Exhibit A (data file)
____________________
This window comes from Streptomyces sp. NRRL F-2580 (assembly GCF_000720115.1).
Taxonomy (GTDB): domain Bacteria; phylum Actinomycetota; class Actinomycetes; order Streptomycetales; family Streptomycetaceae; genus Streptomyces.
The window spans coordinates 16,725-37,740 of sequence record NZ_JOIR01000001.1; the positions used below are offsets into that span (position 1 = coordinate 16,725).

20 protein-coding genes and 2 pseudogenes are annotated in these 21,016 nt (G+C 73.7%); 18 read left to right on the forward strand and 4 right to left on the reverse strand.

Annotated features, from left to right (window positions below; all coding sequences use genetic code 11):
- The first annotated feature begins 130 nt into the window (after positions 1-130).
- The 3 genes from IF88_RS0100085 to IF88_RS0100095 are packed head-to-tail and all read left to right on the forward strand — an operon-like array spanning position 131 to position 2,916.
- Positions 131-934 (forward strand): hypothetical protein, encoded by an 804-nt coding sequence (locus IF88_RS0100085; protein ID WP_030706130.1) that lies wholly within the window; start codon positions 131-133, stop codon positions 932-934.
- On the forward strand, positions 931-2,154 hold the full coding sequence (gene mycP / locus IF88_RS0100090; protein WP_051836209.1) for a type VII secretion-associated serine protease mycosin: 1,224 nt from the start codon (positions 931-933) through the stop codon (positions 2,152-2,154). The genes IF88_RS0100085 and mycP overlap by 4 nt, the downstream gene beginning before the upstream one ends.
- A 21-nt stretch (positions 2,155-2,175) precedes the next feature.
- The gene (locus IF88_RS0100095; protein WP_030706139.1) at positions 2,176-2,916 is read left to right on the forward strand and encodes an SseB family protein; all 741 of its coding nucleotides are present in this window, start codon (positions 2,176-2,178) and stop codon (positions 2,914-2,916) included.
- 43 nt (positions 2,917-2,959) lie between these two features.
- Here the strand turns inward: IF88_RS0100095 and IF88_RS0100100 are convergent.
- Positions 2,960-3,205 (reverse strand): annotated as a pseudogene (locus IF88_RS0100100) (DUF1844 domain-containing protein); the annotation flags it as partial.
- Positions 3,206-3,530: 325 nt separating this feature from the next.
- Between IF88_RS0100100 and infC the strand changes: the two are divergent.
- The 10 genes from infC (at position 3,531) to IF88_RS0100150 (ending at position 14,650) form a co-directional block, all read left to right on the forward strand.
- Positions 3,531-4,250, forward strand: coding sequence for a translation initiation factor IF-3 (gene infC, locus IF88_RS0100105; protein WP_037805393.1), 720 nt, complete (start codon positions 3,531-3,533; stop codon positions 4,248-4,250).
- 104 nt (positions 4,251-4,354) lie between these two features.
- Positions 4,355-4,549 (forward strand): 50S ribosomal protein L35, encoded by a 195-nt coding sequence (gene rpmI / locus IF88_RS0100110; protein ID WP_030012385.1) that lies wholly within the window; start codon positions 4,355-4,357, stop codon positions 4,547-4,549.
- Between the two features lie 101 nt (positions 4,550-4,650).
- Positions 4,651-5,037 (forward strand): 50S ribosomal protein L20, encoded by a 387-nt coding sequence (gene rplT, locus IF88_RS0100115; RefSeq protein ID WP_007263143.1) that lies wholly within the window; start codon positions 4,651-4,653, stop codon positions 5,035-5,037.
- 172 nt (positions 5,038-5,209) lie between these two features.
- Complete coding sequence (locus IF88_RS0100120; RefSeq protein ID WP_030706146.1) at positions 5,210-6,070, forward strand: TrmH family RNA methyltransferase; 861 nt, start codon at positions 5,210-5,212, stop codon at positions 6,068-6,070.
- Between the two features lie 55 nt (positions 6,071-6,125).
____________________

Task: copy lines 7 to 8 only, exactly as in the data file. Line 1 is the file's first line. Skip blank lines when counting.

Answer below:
- The 3 genes from IF88_RS0100085 to IF88_RS0100095 are packed head-to-tail and all read left to right on the forward strand — an operon-like array spanning position 131 to position 2,916.
- Positions 131-934 (forward strand): hypothetical protein, encoded by an 804-nt coding sequence (locus IF88_RS0100085; protein ID WP_030706130.1) that lies wholly within the window; start codon positions 131-133, stop codon positions 932-934.